Toxic Tort attorney and workplace injury lawyer reviews the Dangers of Household and Commercial Formaldehyde Exposure

Formaldehyde is used in numerous industrial and household applications. Large amounts of formaldehyde-based materials are produced in the United States each year for use in components of many end-use consumer products, auto parts and wood-based building materials.

The chemical is a versatile component of many everyday products even though long-term studies of people exposed to formaldehyde in the workplace have found link to cancer of the nasal sinuses, lung cancer, nasopharyngeal and oropharyngeal cancer, and leukemia.

Formaldehyde is a colorless, flammable gas with a pungent, distinct odor. The primary means of exposure is inhaling the chemical. Formaldehyde can be found in the air surrounding power plants and manufacturing facilities, in automobile exhaust, tobacco smoke, and in many consumer products handled by people every day.

Joe Lyon is a highly-rated Cincinnati, Ohio Toxic Tort Lawyer who has represented individuals nationwide in toxic tort claims. If you have been exposed to Formaldehyde, and have questions about your legal rights, please contact The Lyon Firm.

Formaldehyde Exposure Cancer Risk

A large number of American workers are potentially exposed to formaldehyde at the workplace, which may later lead to the development of cancer. Types of employees at risk for exposure to formaldehyde include:

•    Dentists
•    Doctors and nurses
•    Embalmers
•    Wood workers
•    Flooring installers
•    Auto workers
•    Lab technicians
•    Teachers in laboratory settings
•    Veterinarians
•    Workers in the clothing industry
•    Furniture factory workers

Household and Industrial Formaldehyde Exposure Linked to Cancers

Commercial Formaldehyde Applications

•    Wood Products—Formaldehyde is widely used to make resins for wood products. Composite and engineered wood products such as cabinetry, countertops, moldings, furniture, shelving, stair systems, flooring, wall sheathing, support beams and trusses use formaldehyde resins.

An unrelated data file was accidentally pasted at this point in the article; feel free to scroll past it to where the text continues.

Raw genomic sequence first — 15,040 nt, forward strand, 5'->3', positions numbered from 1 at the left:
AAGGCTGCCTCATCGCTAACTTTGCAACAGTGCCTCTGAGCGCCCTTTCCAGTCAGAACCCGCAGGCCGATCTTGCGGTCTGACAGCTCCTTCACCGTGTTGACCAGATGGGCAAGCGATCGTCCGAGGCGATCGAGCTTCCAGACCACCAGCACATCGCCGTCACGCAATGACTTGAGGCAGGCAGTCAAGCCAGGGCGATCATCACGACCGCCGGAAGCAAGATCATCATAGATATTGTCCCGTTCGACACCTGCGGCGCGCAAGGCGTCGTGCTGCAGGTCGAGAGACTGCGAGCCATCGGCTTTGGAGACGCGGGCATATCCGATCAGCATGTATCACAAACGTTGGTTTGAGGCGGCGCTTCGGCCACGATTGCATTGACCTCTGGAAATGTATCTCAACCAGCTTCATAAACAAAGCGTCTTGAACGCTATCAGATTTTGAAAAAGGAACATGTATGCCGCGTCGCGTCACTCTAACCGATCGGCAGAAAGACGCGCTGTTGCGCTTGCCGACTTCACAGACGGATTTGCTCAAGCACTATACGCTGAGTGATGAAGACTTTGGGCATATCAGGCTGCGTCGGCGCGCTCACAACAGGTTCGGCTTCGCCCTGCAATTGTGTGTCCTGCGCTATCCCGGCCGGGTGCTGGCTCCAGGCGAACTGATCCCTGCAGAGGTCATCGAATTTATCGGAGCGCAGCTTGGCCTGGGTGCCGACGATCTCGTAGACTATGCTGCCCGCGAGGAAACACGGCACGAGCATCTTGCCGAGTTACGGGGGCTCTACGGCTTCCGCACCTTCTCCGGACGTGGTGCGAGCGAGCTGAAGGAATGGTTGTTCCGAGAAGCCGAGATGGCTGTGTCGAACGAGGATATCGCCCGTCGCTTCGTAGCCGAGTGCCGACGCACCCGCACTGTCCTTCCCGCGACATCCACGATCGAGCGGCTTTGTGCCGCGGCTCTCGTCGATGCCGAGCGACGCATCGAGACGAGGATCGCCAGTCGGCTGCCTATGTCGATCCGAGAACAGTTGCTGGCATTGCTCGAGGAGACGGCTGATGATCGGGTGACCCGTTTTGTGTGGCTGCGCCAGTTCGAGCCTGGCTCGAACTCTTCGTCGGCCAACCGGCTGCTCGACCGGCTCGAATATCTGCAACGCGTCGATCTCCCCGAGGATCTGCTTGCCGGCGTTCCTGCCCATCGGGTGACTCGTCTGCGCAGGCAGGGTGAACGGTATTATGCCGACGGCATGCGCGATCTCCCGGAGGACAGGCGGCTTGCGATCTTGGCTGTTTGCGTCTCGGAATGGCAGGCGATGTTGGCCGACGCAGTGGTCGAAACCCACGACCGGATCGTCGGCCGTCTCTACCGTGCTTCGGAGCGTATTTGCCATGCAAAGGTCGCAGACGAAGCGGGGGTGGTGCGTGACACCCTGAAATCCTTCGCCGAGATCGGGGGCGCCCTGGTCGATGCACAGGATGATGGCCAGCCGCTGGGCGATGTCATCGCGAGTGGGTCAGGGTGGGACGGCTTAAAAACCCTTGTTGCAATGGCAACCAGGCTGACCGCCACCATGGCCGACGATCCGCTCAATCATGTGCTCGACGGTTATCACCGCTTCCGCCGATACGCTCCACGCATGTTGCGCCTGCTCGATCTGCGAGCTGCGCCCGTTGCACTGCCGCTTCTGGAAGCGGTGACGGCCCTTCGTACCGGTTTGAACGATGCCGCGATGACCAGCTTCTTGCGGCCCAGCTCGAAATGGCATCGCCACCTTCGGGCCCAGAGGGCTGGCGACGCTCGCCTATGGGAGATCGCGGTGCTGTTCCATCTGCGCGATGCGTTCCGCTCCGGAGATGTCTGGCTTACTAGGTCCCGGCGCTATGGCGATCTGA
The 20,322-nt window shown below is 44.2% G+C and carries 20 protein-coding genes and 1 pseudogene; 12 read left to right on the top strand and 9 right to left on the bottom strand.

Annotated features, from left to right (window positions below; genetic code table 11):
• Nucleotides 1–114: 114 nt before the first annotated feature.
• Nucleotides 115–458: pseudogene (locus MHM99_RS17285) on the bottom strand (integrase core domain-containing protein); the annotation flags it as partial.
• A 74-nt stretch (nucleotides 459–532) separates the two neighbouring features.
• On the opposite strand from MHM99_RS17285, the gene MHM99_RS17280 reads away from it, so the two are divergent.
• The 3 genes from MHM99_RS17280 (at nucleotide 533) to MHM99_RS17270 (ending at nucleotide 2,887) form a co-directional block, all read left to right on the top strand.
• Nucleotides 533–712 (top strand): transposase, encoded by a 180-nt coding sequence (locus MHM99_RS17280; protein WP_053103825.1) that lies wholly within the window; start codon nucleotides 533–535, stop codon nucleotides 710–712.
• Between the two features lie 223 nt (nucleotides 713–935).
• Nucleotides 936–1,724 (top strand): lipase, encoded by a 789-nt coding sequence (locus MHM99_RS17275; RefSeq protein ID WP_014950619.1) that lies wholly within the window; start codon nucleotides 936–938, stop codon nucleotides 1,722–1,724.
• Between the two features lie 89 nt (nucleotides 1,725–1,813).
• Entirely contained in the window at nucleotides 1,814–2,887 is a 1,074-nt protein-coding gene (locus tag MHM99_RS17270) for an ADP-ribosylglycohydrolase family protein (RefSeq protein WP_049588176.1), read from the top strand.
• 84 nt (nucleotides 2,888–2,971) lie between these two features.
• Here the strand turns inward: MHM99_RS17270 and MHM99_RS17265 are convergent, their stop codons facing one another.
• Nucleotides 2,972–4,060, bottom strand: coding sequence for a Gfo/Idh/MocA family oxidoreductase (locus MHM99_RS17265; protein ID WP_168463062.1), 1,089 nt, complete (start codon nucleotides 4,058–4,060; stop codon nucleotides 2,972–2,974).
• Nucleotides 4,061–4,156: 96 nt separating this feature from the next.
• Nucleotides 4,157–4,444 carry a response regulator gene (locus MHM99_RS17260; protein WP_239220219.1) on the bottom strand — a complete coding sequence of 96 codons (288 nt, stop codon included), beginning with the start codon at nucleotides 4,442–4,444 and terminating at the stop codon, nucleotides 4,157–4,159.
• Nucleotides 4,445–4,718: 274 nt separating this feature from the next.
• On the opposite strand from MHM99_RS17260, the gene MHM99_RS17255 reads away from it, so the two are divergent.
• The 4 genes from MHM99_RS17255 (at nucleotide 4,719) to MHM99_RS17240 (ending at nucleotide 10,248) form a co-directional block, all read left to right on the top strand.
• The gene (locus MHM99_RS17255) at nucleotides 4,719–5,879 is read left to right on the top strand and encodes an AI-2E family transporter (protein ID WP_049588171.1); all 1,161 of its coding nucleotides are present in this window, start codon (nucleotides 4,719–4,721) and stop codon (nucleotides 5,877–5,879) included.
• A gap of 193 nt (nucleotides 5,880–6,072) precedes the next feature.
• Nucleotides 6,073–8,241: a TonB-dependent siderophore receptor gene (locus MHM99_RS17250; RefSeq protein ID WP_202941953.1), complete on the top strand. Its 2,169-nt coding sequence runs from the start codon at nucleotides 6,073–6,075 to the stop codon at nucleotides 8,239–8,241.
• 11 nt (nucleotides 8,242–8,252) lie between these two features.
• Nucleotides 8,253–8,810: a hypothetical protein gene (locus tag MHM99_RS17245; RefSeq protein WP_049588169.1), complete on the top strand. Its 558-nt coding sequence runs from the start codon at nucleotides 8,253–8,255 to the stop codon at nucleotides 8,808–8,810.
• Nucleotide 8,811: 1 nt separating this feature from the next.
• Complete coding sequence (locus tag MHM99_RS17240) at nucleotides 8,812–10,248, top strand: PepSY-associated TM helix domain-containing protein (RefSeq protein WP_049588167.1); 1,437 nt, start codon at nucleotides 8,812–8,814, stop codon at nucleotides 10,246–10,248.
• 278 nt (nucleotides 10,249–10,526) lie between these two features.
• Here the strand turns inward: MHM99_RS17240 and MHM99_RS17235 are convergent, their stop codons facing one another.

•    Drugs and Vaccines—Formaldehyde is used in the manufacture of vaccines, anti-infective drugs and hard-gel capsules.
•    Auto Industry—Formaldehyde-based resins are used to make interior molded auto parts, particularly components that must withstand high temperatures. The same toxic resins are also used to produce exterior primers, clear coat paints, tire-cord adhesives, brake pads, brake shoes, clutch disks and fuel system components.
•    Personal Care—Formaldehyde is commonly used in many household products, not generally thought to be toxic. Many personal care items may contain formaldehyde-based ingredients, used as preservatives to extend the product shelf life. Formaldehyde is sometimes used in cosmetics, lotions, shampoo, conditioner, shower gel, and fingernail polish.
Other products that may contain formaldehyde include:

•    Antiseptics and other cleaning agents
•    Carpets
•    Fertilizers
•    Wood Furniture
•    Plywood
•    Particle-board
•    Medicines and vitamins
•    Paints
•    Varnishes
•    Preserved foods
•    Brake pads
•    Brake shoes
•    Clutch disks
•    Decorative laminates
•    Flooring
•    Textiles (cotton blends, wrinkle resistant fabric)
•    Sand molds
•    Paper

Formaldehyde Hazards

The highest potential exposure occurs in the formaldehyde-based resins industry. Workers may be exposed to high air concentrations of formaldehyde or dermal exposure. Workers using or producing the following may be at heightened risk:

•    Formica